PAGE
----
Another letter from Santa
I have received letters recently from all three of your grown-up children expressing some real anxieties; I understand they are all coming to stay with you over the Christmas period. They seem to feel there is no one else to appeal to and have asked me to contact you, taking on the role of a mediator. Whether I will be successful in getting you to modify your behaviour is in doubt; after all, we have corresponded before, haven't we, without much success in this regard*?
I have read their letters and the grievances they express - some of the material was quite distressing - and have compiled the following list of things I think you should keep in mind if you want to make Christmas bearable for your offspring this year.
1. Perhaps it is time to stop hiding a Brussel sprout amongst the children's Christmas dinners. They didn't find this funny when you began doing it twenty years ago and don't find it funny now. They feel that now they are adults it should be up to them to decide whether or not they like sprouts, and that having to forage amongst their festive meal to look for the sprout before they start eating is demeaning and does not engender Christmas cheer in them.
2. It really is not a matter for tears whether you get the big end of the Christmas cracker or not. Your children feel this is an over-reaction, particularly when the prize is a set of playing cards one centimetre square or a plastic fish key ring. Last year, particularly, they say things got rather out of hand and that clearing up the jug of custard you threw at the wall took a while and was the reason why you all missed the Queen's Speech.
3. Your children feel it is time you dropped the tradition of wrapping yourself a present from a supposed 'secret admirer' and feigning great surprise when you open it on the day. Each of the children, in their separate letters to me, quoted you: 'Oh, how did he know what I wanted?' and 'He always gets the right thing! It's incredible!' If your children know these phrases off by heart, it seems to me this might indicate that they feel rather tired of the whole thing. Your eldest, particularly, is worried, as her father tells her that as well as the usual present from 'Your loving secret admirer' there is another present under the tree this year labelled, 'From your secret admirer's twin'. Your daughter dearly hopes this does not mean an escalation in the whole charade.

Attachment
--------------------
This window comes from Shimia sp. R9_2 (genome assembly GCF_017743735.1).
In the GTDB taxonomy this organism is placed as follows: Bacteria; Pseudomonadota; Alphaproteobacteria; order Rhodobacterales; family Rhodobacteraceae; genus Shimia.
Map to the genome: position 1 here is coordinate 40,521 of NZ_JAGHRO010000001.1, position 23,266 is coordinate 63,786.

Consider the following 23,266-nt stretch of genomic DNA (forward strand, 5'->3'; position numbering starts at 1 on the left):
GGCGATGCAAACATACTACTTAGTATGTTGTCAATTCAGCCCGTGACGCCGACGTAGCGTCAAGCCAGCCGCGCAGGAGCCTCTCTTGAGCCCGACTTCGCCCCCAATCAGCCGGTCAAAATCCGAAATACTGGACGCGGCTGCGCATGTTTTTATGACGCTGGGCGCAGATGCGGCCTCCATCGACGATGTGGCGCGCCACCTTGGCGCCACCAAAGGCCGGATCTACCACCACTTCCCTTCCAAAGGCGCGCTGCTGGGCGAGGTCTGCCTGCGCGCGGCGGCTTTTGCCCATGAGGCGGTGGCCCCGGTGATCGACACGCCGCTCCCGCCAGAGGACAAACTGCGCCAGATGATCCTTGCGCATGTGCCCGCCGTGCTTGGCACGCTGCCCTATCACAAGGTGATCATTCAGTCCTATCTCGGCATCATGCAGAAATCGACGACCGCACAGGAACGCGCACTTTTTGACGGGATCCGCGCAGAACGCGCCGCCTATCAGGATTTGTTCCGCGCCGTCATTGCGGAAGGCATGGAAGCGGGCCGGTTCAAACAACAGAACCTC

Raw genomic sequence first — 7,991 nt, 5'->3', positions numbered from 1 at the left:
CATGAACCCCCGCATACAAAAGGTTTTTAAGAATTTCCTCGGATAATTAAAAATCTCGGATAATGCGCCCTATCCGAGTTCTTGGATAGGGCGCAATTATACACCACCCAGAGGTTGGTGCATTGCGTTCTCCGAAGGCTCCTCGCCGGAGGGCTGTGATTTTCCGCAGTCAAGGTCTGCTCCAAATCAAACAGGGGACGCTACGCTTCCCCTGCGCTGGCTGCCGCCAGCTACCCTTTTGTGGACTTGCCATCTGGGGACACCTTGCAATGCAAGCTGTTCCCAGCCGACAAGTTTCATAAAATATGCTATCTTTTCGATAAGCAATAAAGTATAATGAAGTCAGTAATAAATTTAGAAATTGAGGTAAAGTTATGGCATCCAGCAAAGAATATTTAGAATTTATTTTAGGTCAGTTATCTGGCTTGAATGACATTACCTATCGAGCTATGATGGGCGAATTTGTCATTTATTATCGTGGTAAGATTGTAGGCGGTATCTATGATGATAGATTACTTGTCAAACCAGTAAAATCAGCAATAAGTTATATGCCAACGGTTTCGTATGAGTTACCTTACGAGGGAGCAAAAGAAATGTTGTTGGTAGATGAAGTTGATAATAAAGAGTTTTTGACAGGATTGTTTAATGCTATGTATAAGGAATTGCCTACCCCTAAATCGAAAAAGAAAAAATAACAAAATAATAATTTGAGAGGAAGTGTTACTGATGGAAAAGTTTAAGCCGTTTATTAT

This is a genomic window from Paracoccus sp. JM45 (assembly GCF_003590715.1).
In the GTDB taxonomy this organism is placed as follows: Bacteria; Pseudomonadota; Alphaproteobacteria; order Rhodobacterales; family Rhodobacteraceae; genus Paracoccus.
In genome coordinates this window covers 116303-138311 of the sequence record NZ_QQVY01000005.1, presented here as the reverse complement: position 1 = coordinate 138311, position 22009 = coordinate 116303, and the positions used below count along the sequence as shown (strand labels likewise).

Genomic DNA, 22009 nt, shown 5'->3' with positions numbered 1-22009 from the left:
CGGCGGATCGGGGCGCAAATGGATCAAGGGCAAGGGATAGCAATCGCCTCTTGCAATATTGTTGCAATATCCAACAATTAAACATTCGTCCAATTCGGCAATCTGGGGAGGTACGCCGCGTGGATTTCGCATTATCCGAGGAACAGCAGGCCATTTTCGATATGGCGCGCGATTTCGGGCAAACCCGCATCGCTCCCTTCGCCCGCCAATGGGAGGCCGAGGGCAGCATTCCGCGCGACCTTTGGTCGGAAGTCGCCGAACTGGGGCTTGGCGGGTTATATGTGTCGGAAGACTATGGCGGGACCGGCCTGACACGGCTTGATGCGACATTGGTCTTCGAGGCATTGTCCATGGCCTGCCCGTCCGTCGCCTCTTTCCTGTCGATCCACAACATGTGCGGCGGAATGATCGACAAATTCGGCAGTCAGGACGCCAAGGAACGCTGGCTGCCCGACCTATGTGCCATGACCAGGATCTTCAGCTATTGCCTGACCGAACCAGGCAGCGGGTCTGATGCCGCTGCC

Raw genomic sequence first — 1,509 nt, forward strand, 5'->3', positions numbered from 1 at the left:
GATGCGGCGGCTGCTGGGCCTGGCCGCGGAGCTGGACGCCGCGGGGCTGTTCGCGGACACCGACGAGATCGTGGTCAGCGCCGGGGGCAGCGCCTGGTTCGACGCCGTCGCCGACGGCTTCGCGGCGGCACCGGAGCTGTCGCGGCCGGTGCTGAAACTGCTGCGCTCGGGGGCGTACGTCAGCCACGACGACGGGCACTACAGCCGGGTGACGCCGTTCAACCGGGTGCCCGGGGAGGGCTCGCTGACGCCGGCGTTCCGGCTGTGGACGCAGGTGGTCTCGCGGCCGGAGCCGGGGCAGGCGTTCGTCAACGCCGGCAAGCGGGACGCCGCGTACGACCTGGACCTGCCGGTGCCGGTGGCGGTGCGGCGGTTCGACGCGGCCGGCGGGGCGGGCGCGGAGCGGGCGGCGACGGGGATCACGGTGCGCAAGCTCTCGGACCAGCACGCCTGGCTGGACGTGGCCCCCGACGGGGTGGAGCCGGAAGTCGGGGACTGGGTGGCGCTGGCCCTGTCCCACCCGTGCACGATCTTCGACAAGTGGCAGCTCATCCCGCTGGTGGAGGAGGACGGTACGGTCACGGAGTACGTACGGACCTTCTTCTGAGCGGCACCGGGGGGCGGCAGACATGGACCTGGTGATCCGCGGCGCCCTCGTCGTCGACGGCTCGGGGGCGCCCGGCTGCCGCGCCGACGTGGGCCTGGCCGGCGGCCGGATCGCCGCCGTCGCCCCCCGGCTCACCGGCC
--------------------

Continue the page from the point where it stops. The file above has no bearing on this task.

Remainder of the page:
4. Your children also feel that it is about time you stopped giving them a pound coin wrapped first in paper and then in fifteen different cardboard boxes. When you began doing this they were at Infants School, and there was double pleasure for them in receiving a pound coin and in the fun involved in unwrapping all the boxes. Now, however, as they are all earning their own wages and feel disinclined to spend an hour unwrapping a pound coin, they wonder whether it is time this practice ceased.
5. Finally, I have to deal with the tricky matter of the word games. The children realise that, as an English teacher, you feel that word games are enjoyable. However, they do not feel the same. They say that they have spoken to you about this year by year in as gentle a way as possible so as not to hurt your feelings, but that you still insist, whenever conversation lapses for more than fifteen seconds, that everyone play 'Alphabet Vegetables' or 'Word-Association-but-you-can-only-use-words-beginning-with-vowels'. Being pointed at and told 'You're starting, yes you are, don't argue, think of a vegetable beginning with A' is, they feel, more than they can bear for yet another year.
I do hope you will take my comments on board for the sake of your children.
PS You will realise I have acknowledged none of the fourteen letters I received from you during November and December with what are quite outrageous requests. I must repeat: I have absolutely NO power or influence with either George Clooney or Johnny Depp, their publicity agents or their managers. I would suggest, anyway, that neither star would want anything to do with crazy women who hide sprouts under other people's turkey and stuffing. Perhaps you should bear this in mind.